I could lucubrate largely de omni scibili,
                               but paper happily runs short.
                                   —Thomas Arnold, 1795–1842

     The lucubrator's† day  is  litrefacient,‡  to  be  sure
(e.g. four post- to eight ante-meridiem); but the georgical§
is superior (media nox to four post meridiem).**

     While  facient  men†† prefer either to the journal‡‡ or
illucubrate day, one is tardy and sinister; the other, fresh
and dextrous.

───────────
  Epigraph. Life and correspondence, 75.
  * Kathleen Haley gewidmet.
  † [a. L. lucubrare] To work by artificial light.
  ‡ [a. L. littera letter, facere to make] Produc‐
ing words; whether writing, composing or  program‐
ming.
  Formed  on analogy with obdurefacio [< obdurare]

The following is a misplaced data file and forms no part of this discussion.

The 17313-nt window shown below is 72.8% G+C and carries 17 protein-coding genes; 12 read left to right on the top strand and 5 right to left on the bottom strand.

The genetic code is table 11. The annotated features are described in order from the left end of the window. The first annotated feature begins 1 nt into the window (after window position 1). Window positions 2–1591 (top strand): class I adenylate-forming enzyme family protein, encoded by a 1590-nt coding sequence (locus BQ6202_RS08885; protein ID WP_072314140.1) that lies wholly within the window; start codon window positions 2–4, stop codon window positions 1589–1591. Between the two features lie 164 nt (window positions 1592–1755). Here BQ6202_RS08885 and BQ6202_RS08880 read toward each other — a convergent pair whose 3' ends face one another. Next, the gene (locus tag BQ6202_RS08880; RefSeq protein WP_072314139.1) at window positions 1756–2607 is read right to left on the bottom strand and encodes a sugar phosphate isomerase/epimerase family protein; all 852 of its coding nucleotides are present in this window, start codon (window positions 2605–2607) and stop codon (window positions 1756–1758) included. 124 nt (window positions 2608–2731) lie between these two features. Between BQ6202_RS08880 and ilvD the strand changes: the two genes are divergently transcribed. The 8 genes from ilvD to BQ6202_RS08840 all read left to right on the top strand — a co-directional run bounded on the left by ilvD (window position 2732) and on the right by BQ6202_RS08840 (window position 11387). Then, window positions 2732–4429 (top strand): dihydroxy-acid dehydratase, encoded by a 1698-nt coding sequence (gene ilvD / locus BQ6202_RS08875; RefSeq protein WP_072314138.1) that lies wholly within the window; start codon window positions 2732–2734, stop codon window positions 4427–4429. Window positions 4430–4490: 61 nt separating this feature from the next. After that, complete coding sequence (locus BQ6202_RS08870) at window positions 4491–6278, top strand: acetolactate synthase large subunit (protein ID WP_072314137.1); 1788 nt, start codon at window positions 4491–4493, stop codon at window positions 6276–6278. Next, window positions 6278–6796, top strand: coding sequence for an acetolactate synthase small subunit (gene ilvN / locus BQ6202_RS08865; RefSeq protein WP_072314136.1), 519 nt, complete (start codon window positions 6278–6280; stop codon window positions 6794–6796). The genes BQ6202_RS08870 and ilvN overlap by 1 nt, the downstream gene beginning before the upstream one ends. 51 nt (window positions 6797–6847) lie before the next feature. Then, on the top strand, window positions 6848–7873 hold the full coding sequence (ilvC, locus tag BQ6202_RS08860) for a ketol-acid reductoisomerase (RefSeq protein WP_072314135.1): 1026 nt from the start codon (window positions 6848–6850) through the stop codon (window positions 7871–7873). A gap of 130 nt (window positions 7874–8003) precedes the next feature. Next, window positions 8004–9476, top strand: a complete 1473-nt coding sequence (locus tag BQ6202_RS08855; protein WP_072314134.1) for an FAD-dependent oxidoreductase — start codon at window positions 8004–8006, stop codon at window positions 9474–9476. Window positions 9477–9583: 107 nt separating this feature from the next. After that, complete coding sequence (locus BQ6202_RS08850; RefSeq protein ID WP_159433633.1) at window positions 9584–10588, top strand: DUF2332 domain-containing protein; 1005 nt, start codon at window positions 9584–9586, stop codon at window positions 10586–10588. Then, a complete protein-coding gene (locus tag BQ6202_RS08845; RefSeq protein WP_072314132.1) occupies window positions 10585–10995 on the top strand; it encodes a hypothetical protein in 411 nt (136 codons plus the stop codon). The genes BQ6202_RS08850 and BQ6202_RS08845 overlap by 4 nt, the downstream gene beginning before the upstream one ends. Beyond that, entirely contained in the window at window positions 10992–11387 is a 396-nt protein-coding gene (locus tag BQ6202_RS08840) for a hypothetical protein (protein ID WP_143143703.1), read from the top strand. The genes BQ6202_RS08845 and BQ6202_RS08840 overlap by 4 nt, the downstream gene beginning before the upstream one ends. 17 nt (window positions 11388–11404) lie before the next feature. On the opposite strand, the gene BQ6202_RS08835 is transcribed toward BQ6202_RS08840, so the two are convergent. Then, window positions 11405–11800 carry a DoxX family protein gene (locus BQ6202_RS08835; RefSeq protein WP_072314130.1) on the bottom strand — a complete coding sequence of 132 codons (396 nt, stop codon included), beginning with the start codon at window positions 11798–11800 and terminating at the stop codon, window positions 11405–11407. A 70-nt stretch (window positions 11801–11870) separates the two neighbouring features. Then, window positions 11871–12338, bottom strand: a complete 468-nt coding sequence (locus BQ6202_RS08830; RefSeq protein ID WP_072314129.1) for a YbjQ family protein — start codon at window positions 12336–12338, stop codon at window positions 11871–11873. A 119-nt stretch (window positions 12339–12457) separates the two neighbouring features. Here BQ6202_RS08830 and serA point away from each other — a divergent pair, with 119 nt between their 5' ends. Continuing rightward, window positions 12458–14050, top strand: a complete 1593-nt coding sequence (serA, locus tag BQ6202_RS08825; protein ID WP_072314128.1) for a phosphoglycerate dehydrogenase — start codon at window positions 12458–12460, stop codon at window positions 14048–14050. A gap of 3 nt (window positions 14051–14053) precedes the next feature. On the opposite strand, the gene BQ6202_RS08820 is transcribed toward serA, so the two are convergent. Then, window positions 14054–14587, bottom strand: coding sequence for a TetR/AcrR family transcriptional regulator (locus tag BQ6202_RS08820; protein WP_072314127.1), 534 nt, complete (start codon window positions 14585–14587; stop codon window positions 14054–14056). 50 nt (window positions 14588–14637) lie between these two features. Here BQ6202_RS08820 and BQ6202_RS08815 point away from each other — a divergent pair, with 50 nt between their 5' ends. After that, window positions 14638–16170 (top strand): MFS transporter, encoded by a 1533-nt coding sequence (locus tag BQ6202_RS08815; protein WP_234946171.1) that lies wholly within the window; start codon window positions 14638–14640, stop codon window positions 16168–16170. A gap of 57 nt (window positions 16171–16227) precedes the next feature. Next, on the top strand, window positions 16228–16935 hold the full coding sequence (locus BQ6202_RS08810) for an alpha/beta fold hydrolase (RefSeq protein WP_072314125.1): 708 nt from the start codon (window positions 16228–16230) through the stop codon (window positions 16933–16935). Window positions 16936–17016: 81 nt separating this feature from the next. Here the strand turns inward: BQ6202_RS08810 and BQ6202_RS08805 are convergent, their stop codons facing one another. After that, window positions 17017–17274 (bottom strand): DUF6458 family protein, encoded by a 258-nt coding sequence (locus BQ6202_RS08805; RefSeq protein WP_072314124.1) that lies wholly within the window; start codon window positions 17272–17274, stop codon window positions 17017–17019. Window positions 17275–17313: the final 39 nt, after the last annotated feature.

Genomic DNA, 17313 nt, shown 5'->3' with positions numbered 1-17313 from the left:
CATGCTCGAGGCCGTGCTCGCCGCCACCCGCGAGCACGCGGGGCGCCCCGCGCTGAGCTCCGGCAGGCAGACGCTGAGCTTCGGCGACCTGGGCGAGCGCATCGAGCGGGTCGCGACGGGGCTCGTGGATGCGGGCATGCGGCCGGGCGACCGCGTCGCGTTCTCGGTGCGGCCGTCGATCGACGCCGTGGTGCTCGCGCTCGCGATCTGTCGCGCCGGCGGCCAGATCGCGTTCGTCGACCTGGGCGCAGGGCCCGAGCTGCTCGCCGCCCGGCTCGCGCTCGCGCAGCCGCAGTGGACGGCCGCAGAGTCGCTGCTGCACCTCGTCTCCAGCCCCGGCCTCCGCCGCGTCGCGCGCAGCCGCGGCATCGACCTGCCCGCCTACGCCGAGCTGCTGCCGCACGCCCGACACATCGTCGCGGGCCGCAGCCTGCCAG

as opposed to, say, afficio [< affeci]; on account
of the strong a and first conjugation.
  The elision of the medial e in litera- -> litra-
is probably illegitimate.
  § [a. Gr. γεοργός husbandman] Agricultural. 1660
BURNEY Κέρδ. Δῶρον (1661) 42 Men  wil  sweat  upon
certain  ground  in georgical affairs, and venture
themselves  upon  uncertain  ground   in   warlike
exploits.
  ** It should be noted that Glenn Gould preferred
georgical to lucubratory.
  †† Cf.  Nietzsches's  schaffender  Mensch:  “Den
Schaffenden hassen sie am meisten: den, der Tafeln
bricht  und alte Werthe, den Brecher - den heissen
sie Verbrecher. Zarathustra, §56.”
  [They hate facient man the most: he  who  breaks
tables  and old values; the breaker: they nominate
him law-breaker.]
  ‡‡ [a. L. diurnalem] Diurnal. 1590 SPENSER  F.Q.
I.  xi.  31  Phœbus..his  faint  steedes watred in
Ocean deepe, Whiles from  their  iournall  labours
they did rest.